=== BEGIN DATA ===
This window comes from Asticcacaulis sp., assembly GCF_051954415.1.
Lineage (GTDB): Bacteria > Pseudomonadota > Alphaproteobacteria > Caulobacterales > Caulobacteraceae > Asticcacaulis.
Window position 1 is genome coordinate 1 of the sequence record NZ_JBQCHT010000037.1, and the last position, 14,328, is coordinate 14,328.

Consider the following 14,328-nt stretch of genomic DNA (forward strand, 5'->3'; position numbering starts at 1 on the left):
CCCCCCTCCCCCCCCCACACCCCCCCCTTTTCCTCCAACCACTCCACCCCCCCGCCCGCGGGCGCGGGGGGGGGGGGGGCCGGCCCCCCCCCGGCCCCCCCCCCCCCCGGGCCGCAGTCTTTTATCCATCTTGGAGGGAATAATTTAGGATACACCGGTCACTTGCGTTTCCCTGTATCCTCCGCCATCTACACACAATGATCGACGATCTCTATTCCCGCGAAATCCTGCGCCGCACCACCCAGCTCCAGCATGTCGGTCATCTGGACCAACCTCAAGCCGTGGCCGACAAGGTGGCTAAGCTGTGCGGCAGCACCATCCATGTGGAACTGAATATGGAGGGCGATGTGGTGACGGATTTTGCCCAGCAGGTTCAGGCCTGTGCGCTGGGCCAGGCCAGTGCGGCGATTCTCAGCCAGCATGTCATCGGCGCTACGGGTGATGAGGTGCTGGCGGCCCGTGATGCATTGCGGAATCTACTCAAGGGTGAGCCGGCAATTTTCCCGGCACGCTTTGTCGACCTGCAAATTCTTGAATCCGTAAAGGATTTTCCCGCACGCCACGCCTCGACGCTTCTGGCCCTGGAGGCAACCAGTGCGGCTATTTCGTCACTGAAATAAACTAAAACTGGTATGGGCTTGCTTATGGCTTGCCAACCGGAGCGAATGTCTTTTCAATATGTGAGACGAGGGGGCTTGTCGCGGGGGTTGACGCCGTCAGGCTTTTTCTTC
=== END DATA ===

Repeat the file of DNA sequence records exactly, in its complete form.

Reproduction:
This window comes from Asticcacaulis sp., assembly GCF_051954415.1.
Lineage (GTDB): Bacteria > Pseudomonadota > Alphaproteobacteria > Caulobacterales > Caulobacteraceae > Asticcacaulis.
Window position 1 is genome coordinate 1 of the sequence record NZ_JBQCHT010000037.1, and the last position, 14,328, is coordinate 14,328.

Consider the following 14,328-nt stretch of genomic DNA (forward strand, 5'->3'; position numbering starts at 1 on the left):
CCCCCCTCCCCCCCCCACACCCCCCCCTTTTCCTCCAACCACTCCACCCCCCCGCCCGCGGGCGCGGGGGGGGGGGGGGCCGGCCCCCCCCCGGCCCCCCCCCCCCCCGGGCCGCAGTCTTTTATCCATCTTGGAGGGAATAATTTAGGATACACCGGTCACTTGCGTTTCCCTGTATCCTCCGCCATCTACACACAATGATCGACGATCTCTATTCCCGCGAAATCCTGCGCCGCACCACCCAGCTCCAGCATGTCGGTCATCTGGACCAACCTCAAGCCGTGGCCGACAAGGTGGCTAAGCTGTGCGGCAGCACCATCCATGTGGAACTGAATATGGAGGGCGATGTGGTGACGGATTTTGCCCAGCAGGTTCAGGCCTGTGCGCTGGGCCAGGCCAGTGCGGCGATTCTCAGCCAGCATGTCATCGGCGCTACGGGTGATGAGGTGCTGGCGGCCCGTGATGCATTGCGGAATCTACTCAAGGGTGAGCCGGCAATTTTCCCGGCACGCTTTGTCGACCTGCAAATTCTTGAATCCGTAAAGGATTTTCCCGCACGCCACGCCTCGACGCTTCTGGCCCTGGAGGCAACCAGTGCGGCTATTTCGTCACTGAAATAAACTAAAACTGGTATGGGCTTGCTTATGGCTTGCCAACCGGAGCGAATGTCTTTTCAATATGTGAGACGAGGGGGCTTGTCGCGGGGGTTGACGCCGTCAGGCTTTTTCTTC